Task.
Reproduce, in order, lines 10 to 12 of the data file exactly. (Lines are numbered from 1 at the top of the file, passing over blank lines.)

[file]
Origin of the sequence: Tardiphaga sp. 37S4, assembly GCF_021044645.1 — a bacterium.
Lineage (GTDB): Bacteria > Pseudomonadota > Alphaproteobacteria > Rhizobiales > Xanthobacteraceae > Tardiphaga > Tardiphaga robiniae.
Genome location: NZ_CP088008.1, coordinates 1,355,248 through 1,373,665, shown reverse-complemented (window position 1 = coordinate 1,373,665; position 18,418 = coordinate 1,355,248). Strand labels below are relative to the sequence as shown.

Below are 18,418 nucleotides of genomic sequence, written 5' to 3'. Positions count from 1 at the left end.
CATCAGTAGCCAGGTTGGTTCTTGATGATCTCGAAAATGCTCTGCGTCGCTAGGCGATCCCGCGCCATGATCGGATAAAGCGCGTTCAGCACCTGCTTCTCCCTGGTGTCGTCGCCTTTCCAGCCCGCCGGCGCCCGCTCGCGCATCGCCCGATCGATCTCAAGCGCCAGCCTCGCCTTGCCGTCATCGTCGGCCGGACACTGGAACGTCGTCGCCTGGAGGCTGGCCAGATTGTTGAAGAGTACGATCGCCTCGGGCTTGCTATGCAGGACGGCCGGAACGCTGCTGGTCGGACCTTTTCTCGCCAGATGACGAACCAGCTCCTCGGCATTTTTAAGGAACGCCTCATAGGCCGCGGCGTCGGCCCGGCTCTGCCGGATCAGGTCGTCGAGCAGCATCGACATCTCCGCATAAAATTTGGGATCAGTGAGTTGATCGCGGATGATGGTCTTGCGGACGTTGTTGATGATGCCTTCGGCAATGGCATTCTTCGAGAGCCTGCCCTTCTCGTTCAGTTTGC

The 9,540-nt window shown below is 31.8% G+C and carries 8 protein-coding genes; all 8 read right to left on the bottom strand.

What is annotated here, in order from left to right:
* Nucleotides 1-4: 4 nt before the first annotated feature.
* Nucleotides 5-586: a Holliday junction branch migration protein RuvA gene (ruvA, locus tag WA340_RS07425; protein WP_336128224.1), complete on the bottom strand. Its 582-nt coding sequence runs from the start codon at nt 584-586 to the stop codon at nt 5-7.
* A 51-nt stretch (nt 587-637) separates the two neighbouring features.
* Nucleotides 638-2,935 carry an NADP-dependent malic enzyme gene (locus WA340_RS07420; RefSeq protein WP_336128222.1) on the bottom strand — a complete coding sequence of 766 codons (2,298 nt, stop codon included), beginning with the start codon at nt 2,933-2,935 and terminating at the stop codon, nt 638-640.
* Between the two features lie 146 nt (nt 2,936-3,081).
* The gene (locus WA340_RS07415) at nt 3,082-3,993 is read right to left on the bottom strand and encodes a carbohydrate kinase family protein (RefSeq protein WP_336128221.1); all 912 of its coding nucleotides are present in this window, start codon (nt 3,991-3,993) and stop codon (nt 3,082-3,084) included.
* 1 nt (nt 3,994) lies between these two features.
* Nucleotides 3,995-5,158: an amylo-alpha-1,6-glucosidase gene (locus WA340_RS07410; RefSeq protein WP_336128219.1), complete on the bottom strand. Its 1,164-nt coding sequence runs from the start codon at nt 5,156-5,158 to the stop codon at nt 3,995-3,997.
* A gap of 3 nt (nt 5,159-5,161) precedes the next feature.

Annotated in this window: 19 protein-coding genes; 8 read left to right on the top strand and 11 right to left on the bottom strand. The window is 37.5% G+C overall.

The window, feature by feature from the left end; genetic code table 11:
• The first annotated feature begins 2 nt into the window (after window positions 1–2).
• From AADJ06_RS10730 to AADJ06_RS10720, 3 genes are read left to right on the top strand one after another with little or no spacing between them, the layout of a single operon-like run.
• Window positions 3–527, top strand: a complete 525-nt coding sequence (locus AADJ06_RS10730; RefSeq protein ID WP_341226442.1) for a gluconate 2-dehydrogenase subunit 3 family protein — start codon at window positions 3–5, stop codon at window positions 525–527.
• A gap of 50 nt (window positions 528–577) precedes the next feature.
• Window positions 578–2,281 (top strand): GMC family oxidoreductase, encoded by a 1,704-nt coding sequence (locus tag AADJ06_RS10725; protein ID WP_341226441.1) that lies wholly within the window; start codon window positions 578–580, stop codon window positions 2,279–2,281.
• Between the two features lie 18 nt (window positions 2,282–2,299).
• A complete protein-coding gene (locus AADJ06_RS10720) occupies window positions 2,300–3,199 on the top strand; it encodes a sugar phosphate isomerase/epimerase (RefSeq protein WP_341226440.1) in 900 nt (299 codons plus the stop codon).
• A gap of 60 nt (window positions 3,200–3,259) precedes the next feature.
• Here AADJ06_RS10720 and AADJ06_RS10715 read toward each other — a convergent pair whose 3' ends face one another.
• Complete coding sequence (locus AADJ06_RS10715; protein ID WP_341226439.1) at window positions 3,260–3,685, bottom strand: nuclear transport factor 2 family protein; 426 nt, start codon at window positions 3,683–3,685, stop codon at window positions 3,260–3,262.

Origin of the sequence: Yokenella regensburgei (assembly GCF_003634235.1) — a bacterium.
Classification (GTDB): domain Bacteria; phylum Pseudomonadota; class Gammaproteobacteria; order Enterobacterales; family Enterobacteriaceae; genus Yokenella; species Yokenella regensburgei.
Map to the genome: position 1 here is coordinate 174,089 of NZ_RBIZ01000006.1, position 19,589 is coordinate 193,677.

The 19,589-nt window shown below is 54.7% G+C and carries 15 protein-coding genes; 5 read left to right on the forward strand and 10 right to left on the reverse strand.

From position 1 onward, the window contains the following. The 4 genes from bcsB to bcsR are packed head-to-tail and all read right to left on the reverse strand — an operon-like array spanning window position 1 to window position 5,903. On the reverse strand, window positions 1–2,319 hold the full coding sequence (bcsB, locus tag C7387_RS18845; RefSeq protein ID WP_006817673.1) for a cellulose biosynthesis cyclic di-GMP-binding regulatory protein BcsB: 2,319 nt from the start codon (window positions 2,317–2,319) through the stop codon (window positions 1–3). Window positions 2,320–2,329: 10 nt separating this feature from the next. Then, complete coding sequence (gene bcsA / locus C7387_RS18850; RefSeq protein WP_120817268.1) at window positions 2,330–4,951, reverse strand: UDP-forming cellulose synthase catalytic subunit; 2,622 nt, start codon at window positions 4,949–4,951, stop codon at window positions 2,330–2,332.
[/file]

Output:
* A 51-nt stretch (nt 587-637) separates the two neighbouring features.
* Nucleotides 638-2,935 carry an NADP-dependent malic enzyme gene (locus WA340_RS07420; RefSeq protein WP_336128222.1) on the bottom strand — a complete coding sequence of 766 codons (2,298 nt, stop codon included), beginning with the start codon at nt 2,933-2,935 and terminating at the stop codon, nt 638-640.
* Between the two features lie 146 nt (nt 2,936-3,081).